Rodney grunted and dug into his eggs and Teyla leaned forward and patted his arm with a smile. "It is indeed good to have you home."

"Yes, yes, just in time for the next crisis, I suppose," Rodney grumbled.

Carson looked over. "Now, Rodney, you're supposed to take it easy for the next few days."

"It's not like I go looking for crises," Rodney said. "It's just that they come looking for me."

"I'm putting everyone under strict orders not to bother you for anything less than the imminent destruction of the city," Carson said.

Rodney looked up, and John nodded firmly. "Zelenka's been handling the day-to-day crises for a month. A couple more days won't make a difference."

"Oh," Rodney said around his last bite of eggs. "That's, um, that's great." He looked up and actually smiled. "Hey, maybe I'll head to the lab and see if anyone has made any progress while I was gone. Not that I'm really expecting much, since I seem to be the only person who actually does any meaningful research around here. But it's entirely possible that someone may have inadvertently stumbled across something interesting."

John leaned back in his chair, purposefully not mentioning that he'd commandeered most of the scientists' time to analyze energy signatures in the search for the damn particle beam. Rodney would figure it out soon enough, and frankly, John had no desire to be there when he did. "Sounds like a regular day at the park," he said. "Have fun."

Rodney was looking . . . almost carefree, and that was the best thing John had seen since, well, yesterday. "You know what? I think I will."

John smiled back at him and took a sip of his coffee. And okay, so he still hadn't figured out if it had been a dream or not, but right now, it really didn't matter. Rodney was acting like Rodney, and that was the important thing. He was back, and he was himself, and everything was going to be okay.

And if he showed up in John's bed again . . . well, they could deal with it then. There was no point even thinking about it if he didn't.


Of course, things that seemed logical by the light of day were perfectly capable of driving you nuts in the middle of the night. John rolled over and plumped his pillow one more time, purposefully not looking at his watch. Rodney would come or he wouldn't come. Staying awake wasn't going to make any difference. And yes, okay, the conversation would be excruciating, but then it would be over and things would go back to normal and it would be fine.

But hours into it, he was starting to wish Rodney would get here already, so he could just get it over with and go to sleep. Maybe if he radioed Rodney and explained . . . or better yet, went over to Rodney's room and crawled into Rodney's bed and . . .

Okay. Wow, he was beyond exhausted, here, because that made absolutely no sense at all. He didn't want to see Rodney. He didn't want to be sharing a bed—any bed—with Rodney, or talking about it, or anything.

He just wanted to go to sleep.

And to think, he'd thought things would be easier once they'd found Rodney.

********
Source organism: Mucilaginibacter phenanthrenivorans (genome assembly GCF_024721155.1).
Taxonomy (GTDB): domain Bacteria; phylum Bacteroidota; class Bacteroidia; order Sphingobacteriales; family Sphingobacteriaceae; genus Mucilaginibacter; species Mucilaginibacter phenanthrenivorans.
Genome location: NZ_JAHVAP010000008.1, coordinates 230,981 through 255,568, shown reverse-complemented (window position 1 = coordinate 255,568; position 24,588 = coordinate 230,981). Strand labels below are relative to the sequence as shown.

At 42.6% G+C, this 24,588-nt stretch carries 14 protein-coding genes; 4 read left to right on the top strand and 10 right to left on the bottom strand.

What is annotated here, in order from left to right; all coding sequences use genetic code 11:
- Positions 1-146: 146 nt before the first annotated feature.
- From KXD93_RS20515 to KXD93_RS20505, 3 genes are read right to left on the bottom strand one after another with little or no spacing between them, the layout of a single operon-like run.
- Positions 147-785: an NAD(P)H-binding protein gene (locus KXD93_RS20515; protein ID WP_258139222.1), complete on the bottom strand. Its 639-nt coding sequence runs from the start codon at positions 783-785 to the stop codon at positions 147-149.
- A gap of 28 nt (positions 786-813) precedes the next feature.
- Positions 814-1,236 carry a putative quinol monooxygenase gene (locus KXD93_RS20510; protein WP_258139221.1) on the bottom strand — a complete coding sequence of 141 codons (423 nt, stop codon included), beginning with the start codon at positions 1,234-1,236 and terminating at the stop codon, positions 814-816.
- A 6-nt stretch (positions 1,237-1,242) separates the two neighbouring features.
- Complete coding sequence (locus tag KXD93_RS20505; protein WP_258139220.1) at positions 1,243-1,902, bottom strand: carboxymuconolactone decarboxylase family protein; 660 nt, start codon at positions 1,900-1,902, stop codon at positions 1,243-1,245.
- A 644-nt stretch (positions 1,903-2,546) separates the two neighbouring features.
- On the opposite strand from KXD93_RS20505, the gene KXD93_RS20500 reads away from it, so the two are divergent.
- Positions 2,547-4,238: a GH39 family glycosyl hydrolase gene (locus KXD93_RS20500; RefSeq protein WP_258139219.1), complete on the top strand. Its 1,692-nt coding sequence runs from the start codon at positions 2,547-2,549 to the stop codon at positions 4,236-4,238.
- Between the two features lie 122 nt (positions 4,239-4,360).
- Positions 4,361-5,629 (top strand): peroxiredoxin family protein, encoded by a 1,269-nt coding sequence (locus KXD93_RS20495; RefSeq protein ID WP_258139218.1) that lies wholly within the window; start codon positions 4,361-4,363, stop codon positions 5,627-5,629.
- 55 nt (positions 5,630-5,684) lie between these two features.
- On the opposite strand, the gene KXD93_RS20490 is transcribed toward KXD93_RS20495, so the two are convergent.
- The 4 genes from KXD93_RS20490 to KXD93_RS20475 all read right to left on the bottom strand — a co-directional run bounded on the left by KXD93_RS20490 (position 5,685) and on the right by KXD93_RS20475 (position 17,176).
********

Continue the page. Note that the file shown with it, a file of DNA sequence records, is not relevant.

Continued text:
In the end, he pretty much decided he'd been dreaming after all, because in five nights, Rodney hadn't showed, and there was nothing in his daytime behavior to indicate anything out of the ordinary. Even when they were pinned behind a rock together, with Wraith stunner bolts going off all around them. A very small rock.

"Hey," Rodney whispered heatedly, "watch your elbows! That's my solar plexus."

"I've just got to get the right angle," John ground out, raising his P90 another degree. "If I can get off one good round . . ."

"There are six Wraith down there," Rodney hissed. "It's going to take a little bit more than one lucky shot."

"Oh, yeah?" John said, and straightened from behind their cover in one easy push. Yup, that was the angle he needed. He concentrated his fire on a tree root wedged right underneath one of the biggest boulders on the slope, and was rewarded with a satisfying spray of splinters. And then two things happened: the boulder started to roll, and one of the stunner beams hit him full on.

The whole hillside seemed to give way as he fell, or maybe that was just the shower of sparks inside his eyelids.


"—wake up, because I swear to God, if you're dead again I am never going to forgive you."

John cracked his eyes open, then jammed them shut again. It was way too bright and his head hurt.


"Yeah," John croaked.

"Oh, thank God."

There was something warm on his neck and it took far too long for John to realize it was Rodney's hand. Checking for his pulse, probably, only now that he knew John was okay, it was kind of pointless, wasn't it?

"Don't try to move," Rodney said. "Ronon and Teyla are coming with a backboard. We'll get you out of here in a few minutes."

John's fingers and calves were tingling with the familiar post-stunner pins and needles. He wiggled them experimentally, then pushed himself up onto his elbows. The brightness wasn't so bad anymore and the headache was receding into something he could live with. He could feel a twinge here and there in the rest of his body, and he undoubtedly had a few bruises, but all in all, he seemed pretty much unscathed.